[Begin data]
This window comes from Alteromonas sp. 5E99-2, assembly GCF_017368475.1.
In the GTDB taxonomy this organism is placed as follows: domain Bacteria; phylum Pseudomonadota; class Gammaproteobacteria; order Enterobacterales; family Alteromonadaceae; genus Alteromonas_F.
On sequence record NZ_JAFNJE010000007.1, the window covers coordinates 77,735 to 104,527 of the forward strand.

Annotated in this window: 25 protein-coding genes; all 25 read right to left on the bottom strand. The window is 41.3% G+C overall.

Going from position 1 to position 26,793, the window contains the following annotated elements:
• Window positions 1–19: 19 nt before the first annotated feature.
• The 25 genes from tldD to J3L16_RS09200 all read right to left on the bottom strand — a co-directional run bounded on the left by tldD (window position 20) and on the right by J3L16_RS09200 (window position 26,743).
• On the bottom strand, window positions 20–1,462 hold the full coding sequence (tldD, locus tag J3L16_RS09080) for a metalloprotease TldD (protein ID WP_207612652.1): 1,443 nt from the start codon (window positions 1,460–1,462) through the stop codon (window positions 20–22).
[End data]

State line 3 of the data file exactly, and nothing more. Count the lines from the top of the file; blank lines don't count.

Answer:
On sequence record NZ_JAFNJE010000007.1, the window covers coordinates 77,735 to 104,527 of the forward strand.